Burgers, hot dogs, steak tips…lessons in food sources? In backyard barbecues and get-togethers across the country during the summer months, meat is often front-and-center at mealtime.
And if all those burgers have you or your children wondering about the sources of some of your favorite summer dishes, there was one lesson on the subject that was hard to miss last year.
According to London newspapers, British primary school head Andrea Charman set up a small farm, where her young students bottle-fed three lambs – including one named Marcus – “as part of a project to learn about their rural environment, farming, and where food really came from.” One lamb was to be slaughtered and its meat sold in order to raise money to buy more animals.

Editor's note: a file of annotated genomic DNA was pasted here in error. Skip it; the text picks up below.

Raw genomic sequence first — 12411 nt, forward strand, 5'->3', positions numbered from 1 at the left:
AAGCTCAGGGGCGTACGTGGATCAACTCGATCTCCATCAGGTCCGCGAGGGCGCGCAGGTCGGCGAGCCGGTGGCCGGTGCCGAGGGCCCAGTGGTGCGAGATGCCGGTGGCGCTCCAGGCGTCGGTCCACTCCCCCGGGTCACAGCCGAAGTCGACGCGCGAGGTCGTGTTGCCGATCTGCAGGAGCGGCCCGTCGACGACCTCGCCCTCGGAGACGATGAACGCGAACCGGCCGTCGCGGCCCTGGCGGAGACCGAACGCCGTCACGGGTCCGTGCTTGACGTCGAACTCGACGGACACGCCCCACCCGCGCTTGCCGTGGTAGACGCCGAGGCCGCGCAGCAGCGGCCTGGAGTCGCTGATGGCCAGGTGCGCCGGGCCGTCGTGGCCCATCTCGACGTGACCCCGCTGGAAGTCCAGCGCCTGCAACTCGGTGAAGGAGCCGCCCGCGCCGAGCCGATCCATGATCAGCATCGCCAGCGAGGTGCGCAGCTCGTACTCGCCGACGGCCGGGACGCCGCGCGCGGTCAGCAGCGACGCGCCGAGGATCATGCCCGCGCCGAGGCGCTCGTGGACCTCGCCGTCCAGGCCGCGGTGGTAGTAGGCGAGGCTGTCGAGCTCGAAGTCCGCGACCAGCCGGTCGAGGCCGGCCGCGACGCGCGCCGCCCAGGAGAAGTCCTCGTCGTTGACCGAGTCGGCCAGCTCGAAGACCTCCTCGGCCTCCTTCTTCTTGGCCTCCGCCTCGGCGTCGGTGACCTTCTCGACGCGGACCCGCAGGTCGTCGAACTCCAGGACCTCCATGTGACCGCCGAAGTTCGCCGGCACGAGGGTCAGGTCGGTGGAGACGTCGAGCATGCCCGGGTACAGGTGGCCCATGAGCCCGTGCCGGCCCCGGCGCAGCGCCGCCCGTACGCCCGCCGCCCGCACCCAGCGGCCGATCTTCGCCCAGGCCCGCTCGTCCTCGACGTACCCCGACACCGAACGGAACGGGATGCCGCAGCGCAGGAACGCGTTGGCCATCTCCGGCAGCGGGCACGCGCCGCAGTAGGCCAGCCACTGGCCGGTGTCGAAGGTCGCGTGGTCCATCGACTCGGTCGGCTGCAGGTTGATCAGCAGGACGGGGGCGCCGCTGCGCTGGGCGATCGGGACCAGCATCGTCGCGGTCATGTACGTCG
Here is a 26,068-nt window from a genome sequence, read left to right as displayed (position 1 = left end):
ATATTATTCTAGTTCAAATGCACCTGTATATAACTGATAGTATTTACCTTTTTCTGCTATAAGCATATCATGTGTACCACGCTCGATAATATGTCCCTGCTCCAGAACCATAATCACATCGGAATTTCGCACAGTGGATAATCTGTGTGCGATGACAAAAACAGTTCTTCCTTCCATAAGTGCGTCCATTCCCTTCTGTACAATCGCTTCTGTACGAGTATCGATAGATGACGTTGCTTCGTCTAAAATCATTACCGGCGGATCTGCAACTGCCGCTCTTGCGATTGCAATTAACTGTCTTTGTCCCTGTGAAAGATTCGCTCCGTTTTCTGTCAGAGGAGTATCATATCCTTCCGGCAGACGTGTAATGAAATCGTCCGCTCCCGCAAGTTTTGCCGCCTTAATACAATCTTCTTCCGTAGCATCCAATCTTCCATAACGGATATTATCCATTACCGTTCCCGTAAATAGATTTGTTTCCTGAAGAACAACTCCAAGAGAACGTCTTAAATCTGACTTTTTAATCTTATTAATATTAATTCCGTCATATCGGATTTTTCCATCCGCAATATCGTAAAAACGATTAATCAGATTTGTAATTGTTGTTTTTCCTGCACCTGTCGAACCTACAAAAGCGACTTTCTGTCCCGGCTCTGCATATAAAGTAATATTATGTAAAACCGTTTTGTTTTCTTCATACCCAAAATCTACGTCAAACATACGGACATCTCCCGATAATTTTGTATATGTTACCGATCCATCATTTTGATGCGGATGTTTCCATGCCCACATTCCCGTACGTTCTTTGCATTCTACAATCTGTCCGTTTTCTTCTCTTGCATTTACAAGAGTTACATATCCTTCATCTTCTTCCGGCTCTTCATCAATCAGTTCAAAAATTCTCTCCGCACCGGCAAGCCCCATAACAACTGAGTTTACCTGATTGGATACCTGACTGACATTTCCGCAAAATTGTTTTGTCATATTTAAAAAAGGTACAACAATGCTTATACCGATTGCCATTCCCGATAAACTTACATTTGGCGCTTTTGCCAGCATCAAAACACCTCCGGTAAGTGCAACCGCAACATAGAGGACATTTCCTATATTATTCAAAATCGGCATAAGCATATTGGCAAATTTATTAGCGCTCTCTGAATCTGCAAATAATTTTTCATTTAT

But when parents learned that Marcus would be going to market, some said their children had been “traumatized” and “needed counseling.” An animal rights group denounced the project as “inhumane and irresponsible,” Facebook pages were set up to “Save Marcus” and ban Charman from teaching, and personal threats against her were posted online, including one about burning down the school.
Charman then resigned, but not before saying, “Many children don’t realize animals they probably pass every week end up on their plate in one form or another.” Marcus was a neutered male, she said. “His purpose is meat.”
Tell us what you think: Is it responsible to use live animals to teach children where food comes from? And if you currently eat meat, would the firsthand lesson detract you from enjoying your next barbecue?
(A portion of this story was previously published as “This Little Marcus Went to Market” on The Responsibility Project on 4/2/10)